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Sunday, January 15, 2012

Diabetes and the Elderly



When people get older, it seems some simple tasks become more difficult, but if you or someone you know has diabetes and is elderly, things can be more of a challenge. There are two types of diabetes, Type 1 and Type 2. Type 1 diabetes is also referred to as Juvenile Diabetes and is diagnosed in children and young adults. Type 2 diabetes is the most common type and normally is something people who are diagnosed with this type live with for life.
Diabetes in senior citizens can be difficult to diagnose and to take care of. Many of the symptoms of diabetes like weight loss, changes in vision, frequent urination, and thirst can be mistaken as signs of aging. To determine if someone with these symptoms is showing signs of diabetes versus aging, they need to visit their doctor on a regular basis to have tests run.
There are many complications that can occur in senior citizens who have diabetes. Of course these complications can happen to any one of any age, but the elderly are more susceptible to developing these problems. One of these problems is cognitive impairment; diabetes increases the risk of developing dementia and has been well documented. However, the connection of diabetes and Alzheimer's isn't as strong as that with dementia.
Elderly patients who have diabetes also experience problems in mobility during daily tasks. It has been reported that many senior citizens that have this disease have trouble walking more than 400 meters. This is more relevant in elderly women than elderly men. This makes doing normal household chores very difficult and it also increases the chances of falls and hip fractures. One of the treatments of diabetes is to keep moving and to get enough exercise, but for those who have trouble with mobility, this becomes a daunting task and makes it that much more difficult to treat.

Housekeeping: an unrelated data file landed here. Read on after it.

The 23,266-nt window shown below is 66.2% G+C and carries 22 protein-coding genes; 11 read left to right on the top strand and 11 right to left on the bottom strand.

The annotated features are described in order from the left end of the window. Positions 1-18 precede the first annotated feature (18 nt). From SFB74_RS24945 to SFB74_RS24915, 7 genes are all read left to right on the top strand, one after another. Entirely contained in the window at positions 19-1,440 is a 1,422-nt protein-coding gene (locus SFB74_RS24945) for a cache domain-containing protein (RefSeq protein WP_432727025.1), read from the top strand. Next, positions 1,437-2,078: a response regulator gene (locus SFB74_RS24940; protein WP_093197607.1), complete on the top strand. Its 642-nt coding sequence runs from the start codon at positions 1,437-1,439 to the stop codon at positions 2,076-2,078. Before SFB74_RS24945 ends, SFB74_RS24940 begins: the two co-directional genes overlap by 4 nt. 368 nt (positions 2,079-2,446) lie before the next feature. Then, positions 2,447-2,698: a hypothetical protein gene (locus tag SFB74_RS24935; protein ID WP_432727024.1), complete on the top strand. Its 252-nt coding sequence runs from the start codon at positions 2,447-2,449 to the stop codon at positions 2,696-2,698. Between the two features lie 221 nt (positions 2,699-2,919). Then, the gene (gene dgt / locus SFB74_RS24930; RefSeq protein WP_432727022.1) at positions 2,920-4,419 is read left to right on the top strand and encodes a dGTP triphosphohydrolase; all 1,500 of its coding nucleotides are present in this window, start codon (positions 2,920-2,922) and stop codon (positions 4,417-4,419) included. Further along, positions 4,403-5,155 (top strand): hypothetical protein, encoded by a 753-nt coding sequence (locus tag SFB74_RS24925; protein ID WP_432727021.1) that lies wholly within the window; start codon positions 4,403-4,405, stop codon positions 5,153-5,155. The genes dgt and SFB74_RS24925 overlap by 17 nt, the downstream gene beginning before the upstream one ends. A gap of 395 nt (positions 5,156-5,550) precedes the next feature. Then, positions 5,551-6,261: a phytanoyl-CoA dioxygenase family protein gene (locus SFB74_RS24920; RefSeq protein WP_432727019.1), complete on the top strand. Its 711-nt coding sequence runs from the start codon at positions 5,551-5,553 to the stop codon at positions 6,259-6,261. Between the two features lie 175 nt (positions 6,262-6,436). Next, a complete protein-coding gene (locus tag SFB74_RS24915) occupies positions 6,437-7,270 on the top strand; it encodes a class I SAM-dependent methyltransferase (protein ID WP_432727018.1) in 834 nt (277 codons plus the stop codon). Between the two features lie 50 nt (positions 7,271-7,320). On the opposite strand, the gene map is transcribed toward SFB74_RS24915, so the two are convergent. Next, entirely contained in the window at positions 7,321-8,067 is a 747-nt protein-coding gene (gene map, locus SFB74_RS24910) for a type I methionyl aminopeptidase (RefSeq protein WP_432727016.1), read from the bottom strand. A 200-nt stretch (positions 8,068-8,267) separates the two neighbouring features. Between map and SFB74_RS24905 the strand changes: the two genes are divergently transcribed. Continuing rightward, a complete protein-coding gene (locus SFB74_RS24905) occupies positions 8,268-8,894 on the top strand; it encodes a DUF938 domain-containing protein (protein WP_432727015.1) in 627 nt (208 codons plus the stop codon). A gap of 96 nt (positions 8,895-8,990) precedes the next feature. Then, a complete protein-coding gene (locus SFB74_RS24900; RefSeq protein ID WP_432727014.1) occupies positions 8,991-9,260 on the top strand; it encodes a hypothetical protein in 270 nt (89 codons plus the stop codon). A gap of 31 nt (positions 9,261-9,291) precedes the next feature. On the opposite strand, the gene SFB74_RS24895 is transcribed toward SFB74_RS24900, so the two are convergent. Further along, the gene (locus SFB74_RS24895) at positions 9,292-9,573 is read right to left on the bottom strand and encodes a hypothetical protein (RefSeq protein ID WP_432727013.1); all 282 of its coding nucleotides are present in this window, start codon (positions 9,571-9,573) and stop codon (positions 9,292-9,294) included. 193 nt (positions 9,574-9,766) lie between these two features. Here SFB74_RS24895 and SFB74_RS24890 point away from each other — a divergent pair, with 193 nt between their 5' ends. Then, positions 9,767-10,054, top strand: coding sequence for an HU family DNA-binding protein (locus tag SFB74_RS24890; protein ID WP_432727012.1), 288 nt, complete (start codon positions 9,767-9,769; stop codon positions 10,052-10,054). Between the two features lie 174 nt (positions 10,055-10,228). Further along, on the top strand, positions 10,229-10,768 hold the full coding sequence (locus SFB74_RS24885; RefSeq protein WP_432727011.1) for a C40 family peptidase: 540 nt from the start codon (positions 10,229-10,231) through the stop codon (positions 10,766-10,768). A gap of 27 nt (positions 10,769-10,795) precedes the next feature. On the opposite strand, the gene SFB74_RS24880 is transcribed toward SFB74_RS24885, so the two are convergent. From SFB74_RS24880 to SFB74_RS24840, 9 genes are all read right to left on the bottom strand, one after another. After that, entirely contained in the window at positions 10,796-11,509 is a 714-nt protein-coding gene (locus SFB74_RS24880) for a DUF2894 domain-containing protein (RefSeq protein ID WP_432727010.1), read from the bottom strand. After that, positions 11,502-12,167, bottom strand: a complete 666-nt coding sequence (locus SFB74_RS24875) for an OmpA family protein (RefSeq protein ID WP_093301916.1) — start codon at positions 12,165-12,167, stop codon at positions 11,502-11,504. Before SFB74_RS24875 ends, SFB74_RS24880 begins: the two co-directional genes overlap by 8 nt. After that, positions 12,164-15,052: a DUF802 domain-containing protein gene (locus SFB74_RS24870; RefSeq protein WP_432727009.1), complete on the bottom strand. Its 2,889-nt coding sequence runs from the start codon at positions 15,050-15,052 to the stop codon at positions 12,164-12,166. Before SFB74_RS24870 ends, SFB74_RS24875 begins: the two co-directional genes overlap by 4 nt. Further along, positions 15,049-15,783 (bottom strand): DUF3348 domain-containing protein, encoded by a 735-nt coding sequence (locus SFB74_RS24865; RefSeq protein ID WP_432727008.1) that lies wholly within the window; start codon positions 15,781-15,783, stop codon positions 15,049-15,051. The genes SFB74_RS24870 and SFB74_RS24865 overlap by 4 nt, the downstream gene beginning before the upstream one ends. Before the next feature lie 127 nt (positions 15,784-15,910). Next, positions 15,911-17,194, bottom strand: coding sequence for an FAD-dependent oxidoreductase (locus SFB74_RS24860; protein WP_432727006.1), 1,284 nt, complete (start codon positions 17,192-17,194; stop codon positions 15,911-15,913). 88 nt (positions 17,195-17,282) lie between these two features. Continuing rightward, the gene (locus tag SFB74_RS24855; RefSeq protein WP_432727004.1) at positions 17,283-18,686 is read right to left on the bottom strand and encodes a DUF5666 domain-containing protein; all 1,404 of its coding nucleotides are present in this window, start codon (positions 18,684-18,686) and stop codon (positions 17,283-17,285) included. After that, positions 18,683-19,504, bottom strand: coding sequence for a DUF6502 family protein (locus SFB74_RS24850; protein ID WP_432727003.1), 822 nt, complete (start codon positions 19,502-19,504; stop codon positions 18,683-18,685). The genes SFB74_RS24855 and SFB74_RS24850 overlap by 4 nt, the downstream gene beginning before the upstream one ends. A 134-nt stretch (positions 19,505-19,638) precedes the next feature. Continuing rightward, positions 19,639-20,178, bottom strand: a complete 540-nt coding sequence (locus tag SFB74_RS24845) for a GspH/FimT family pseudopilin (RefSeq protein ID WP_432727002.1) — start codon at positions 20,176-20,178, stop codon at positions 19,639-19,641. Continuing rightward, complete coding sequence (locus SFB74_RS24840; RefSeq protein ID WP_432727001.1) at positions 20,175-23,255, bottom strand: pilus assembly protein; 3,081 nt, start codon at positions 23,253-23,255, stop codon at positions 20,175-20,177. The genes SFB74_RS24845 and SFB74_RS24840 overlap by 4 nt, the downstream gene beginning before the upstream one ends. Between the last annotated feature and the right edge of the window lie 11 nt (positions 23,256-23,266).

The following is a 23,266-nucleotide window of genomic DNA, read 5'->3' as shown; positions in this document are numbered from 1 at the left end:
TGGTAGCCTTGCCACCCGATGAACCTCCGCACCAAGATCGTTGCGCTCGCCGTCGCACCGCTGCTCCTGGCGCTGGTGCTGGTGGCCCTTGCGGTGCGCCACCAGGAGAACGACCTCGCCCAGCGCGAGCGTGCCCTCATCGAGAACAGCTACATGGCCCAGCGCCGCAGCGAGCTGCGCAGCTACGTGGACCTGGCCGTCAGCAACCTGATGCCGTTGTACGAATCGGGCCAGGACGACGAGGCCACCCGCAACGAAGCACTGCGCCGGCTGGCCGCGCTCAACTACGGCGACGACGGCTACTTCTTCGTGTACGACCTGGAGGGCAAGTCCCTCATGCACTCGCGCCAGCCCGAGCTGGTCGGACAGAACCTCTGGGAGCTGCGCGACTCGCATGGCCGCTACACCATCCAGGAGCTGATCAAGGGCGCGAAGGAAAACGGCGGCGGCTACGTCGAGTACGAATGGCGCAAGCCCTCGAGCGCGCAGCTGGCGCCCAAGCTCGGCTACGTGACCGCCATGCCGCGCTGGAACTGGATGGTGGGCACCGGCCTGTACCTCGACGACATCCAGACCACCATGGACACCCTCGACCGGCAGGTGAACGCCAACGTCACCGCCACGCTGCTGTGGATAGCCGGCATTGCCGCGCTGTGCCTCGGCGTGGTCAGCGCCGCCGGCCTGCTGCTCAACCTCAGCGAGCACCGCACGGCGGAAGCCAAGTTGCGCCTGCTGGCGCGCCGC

The treatment can vary from person to person depending on what form they have and how old they are. However, the common treatments for diabetes involve a change in diet and exercise to help control blood sugar. For some, the easiest way to control their blood sugar is by using an insulin shot or pump. People who have diabetes should take care of their extremities like their feet and hands. Diabetes can affect blood flow and circulation making it difficult for the extremities to receive blood. Exercise can help stimulate blood flow to these body parts.
For the elderly and senior citizens who have diabetes, going to regular doctor visits and getting tests done regularly can help control their blood sugar and diabetes. If you or someone you know is under care of a nurse or is in a nursing home, make sure that whoever is taking care of them knows that they have diabetes and what type it is. Not getting the proper treatment can be disastrous, so making sure that someone with diabetes will be well taken care of is important. If you want to know more about diabetes and how it may affect you or an elderly member of your family, talk to your doctor to get more information.
Sarah Manchester
Senior Care Options
Alzheimer's Care
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